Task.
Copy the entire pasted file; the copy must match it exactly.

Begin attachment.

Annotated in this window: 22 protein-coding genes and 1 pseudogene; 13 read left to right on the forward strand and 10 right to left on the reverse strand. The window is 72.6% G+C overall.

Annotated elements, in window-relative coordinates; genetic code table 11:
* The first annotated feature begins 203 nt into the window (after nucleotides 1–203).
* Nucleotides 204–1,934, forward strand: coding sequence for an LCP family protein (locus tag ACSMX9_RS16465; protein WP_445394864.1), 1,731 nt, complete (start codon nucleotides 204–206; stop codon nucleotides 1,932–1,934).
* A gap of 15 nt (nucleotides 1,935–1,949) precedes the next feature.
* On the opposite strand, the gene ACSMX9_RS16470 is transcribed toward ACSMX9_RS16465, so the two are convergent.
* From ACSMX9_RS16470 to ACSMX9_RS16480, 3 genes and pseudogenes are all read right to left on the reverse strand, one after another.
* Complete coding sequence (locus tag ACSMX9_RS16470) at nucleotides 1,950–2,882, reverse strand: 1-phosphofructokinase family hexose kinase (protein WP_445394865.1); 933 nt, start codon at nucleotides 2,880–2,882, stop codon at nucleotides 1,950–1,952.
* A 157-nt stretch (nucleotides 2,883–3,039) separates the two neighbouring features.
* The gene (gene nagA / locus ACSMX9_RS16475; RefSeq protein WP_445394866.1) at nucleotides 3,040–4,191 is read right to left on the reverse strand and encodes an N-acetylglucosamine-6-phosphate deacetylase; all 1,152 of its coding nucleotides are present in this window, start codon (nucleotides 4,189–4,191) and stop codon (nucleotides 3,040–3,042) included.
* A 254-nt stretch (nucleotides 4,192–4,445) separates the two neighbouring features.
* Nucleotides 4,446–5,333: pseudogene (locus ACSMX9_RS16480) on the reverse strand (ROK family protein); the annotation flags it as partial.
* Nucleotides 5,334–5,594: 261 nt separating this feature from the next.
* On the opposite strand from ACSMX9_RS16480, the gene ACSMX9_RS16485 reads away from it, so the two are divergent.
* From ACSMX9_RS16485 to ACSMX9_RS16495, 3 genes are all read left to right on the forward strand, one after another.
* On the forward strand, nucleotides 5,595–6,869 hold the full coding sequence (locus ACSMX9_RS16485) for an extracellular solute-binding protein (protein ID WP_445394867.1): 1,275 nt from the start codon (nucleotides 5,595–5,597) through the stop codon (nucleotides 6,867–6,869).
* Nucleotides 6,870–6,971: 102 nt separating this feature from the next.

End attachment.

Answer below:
Annotated in this window: 22 protein-coding genes and 1 pseudogene; 13 read left to right on the forward strand and 10 right to left on the reverse strand. The window is 72.6% G+C overall.

Annotated elements, in window-relative coordinates; genetic code table 11:
* The first annotated feature begins 203 nt into the window (after nucleotides 1–203).
* Nucleotides 204–1,934, forward strand: coding sequence for an LCP family protein (locus tag ACSMX9_RS16465; protein WP_445394864.1), 1,731 nt, complete (start codon nucleotides 204–206; stop codon nucleotides 1,932–1,934).
* A gap of 15 nt (nucleotides 1,935–1,949) precedes the next feature.
* On the opposite strand, the gene ACSMX9_RS16470 is transcribed toward ACSMX9_RS16465, so the two are convergent.
* From ACSMX9_RS16470 to ACSMX9_RS16480, 3 genes and pseudogenes are all read right to left on the reverse strand, one after another.
* Complete coding sequence (locus tag ACSMX9_RS16470) at nucleotides 1,950–2,882, reverse strand: 1-phosphofructokinase family hexose kinase (protein WP_445394865.1); 933 nt, start codon at nucleotides 2,880–2,882, stop codon at nucleotides 1,950–1,952.
* A 157-nt stretch (nucleotides 2,883–3,039) separates the two neighbouring features.
* The gene (gene nagA / locus ACSMX9_RS16475; RefSeq protein WP_445394866.1) at nucleotides 3,040–4,191 is read right to left on the reverse strand and encodes an N-acetylglucosamine-6-phosphate deacetylase; all 1,152 of its coding nucleotides are present in this window, start codon (nucleotides 4,189–4,191) and stop codon (nucleotides 3,040–3,042) included.
* A 254-nt stretch (nucleotides 4,192–4,445) separates the two neighbouring features.
* Nucleotides 4,446–5,333: pseudogene (locus ACSMX9_RS16480) on the reverse strand (ROK family protein); the annotation flags it as partial.
* Nucleotides 5,334–5,594: 261 nt separating this feature from the next.
* On the opposite strand from ACSMX9_RS16480, the gene ACSMX9_RS16485 reads away from it, so the two are divergent.
* From ACSMX9_RS16485 to ACSMX9_RS16495, 3 genes are all read left to right on the forward strand, one after another.
* On the forward strand, nucleotides 5,595–6,869 hold the full coding sequence (locus ACSMX9_RS16485) for an extracellular solute-binding protein (protein ID WP_445394867.1): 1,275 nt from the start codon (nucleotides 5,595–5,597) through the stop codon (nucleotides 6,867–6,869).
* Nucleotides 6,870–6,971: 102 nt separating this feature from the next.